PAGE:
The smell of fresh paint still lingers on the brightly colored walls of SteppingStone Theatre's new home.
From the outside the building resembles a county courthouse, with Greek columns and tall front steps. It was actually built in 1908 as a Methodist church. It sits just a couple blocks off St. Paul's historic Summit Ave., next to the William Mitchell College of Law.
After several months of renovation, the stately building contains a 430-seat theater. It's more than twice the size of SteppingStone's former home. Artistic Director Richard Hitchler says he's thrilled.
"We have an opportunity now to have young people work behind the scenes, to help build scenery, to help work on lighting, to help do sets, to help do costuming," says Hitchler. "This is now our equipment, and we can let them use it and we can help guide them and mentor them on how to use this."
At the start of a weeknight rehearsal, the young actors are bubbling over with enthusiasm. Brianna Peterson, 13, is working as an assistant stage manager, and loves it.
"I went to the last show at the other theater and I just felt claustrophobic in there because it's so small," says Peterson. "Here it's big and we can do a lot more stuff, and its way more professional and I think it looks way cooler."
SteppingStone has been looking for a new home for some time. Artistic Director Richard Hitchler says the company has been growing at an annual rate of 10 to 14 percent for years.
It considered taking over the Highland movie theater, until the neighbors protested. But when the company expressed interest in the old Methodist church, which had been standing empty for several years, Hitchler says leaders in the Summit-University neighborhood leapt to greet them.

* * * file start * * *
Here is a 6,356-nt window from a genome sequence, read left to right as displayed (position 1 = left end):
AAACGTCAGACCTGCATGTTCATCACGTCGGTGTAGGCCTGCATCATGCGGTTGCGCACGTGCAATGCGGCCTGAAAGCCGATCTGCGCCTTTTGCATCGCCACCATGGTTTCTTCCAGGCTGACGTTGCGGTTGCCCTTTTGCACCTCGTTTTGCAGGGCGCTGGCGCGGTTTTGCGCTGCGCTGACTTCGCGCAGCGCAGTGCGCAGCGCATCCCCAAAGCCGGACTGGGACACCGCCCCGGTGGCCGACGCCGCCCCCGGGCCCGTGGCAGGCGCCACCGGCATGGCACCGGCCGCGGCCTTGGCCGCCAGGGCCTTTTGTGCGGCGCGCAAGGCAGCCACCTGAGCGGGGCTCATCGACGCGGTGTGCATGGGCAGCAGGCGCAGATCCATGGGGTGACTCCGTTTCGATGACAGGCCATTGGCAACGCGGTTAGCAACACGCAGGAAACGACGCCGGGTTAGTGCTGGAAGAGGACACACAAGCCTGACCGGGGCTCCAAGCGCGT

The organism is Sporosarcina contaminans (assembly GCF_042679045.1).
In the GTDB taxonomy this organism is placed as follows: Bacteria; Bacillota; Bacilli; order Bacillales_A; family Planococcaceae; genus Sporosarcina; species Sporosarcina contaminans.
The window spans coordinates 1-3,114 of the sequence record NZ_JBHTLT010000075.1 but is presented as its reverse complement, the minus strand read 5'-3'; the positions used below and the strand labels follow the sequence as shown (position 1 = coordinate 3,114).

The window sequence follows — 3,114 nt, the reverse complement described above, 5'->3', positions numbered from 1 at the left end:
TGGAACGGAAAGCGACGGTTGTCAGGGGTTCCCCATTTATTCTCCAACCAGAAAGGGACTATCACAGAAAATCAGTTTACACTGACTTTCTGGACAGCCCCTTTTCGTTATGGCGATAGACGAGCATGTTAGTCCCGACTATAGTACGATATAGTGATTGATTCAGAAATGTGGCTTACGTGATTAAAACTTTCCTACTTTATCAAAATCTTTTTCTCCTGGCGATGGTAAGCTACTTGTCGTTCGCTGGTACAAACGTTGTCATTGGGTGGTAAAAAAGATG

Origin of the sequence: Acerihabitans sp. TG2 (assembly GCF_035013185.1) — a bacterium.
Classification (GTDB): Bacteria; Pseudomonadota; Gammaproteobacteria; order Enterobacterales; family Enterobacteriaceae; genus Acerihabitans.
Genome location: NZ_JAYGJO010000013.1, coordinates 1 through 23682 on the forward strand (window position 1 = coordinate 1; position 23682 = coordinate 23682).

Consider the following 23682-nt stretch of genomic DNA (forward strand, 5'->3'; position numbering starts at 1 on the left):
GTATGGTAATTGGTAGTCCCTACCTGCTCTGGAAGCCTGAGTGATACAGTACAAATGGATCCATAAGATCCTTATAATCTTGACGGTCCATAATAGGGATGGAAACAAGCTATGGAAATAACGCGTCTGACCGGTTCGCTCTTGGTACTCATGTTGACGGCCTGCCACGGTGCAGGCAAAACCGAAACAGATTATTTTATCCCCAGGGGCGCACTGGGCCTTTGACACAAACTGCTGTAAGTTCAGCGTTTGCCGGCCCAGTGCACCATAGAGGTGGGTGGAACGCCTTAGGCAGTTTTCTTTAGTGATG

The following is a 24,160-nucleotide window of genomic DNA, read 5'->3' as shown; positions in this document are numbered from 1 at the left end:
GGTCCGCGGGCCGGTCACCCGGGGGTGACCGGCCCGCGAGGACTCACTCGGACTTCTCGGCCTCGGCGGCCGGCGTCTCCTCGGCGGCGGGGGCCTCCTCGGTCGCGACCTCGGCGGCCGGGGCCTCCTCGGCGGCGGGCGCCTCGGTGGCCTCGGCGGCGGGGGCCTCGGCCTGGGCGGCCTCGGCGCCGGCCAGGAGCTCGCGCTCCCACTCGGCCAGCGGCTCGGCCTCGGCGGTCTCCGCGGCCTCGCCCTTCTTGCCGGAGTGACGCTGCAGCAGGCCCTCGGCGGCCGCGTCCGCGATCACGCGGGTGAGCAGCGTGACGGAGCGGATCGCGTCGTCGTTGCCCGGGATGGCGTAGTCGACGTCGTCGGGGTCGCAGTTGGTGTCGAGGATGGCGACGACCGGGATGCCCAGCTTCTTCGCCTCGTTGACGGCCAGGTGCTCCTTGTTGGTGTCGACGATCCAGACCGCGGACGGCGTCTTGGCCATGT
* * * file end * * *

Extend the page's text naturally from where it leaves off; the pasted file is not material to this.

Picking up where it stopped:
"They went out and over a weekend got 225 signatures saying we want SteppingStone Theatre to move into this space," he says.
One of those community leaders is Mary Peterson, Brianna's mother. She and others had previously put a stop to a proposed demolition of the empty building that would have made way to a set of condos. She says the neighborhood is filled with families with young boys and girls who love the idea of a children's theater just a few blocks away.
"The community response has been fabulous," says Peterson. "People are excited. There are a few people who aren't excited, and they're very concerned about the parking issue because parking is a premium in the neighborhood. But the majority of people are highly supportive of them coming into the neighborhood."
Peterson says she hopes the theater will provide a safe space for kids, where they can develop both greater self-confidence and a stronger sense of community. And as a parent, she's thankful she no longer has to fight rush-hour traffic to get her child downtown for rehearsals.
In addition to the theater, the building features several classrooms, rehearsal space, dressing rooms and offices.
Artistic Director Richard Hitchler says he plans to rent out space for neighborhood groups as needed. SteppingStone Theatre's capital campaign goal to pay for its new home is $5.3 million. It still has just over $1 million to raise.
Hitchler hopes that with the new space will come new audience members. Hitchler says in the past, no matter how good the performances were, the fact that they performed in a basement lecture hall was an obstacle. He says the new space gives the theater a new sense of legitimacy.
"We've really been doing this for these young people, and what a gift to be able to give them," says Hitchler. "I sure wish I had something like this when I was growing up, because it would have made a big difference in my life. I know it's made a big difference with everyone who's participated with us in their lives."
SteppingStone alums include the movie star Josh Hartnett, and the Summit-University neighborhoods next city councilmember, Melvin Carter III.
SteppingStone Theatre will hold a community open house on Saturday from noon to 4 p.m. It's first show in its new home, "The Best Christmas Pageant Ever," opens that night.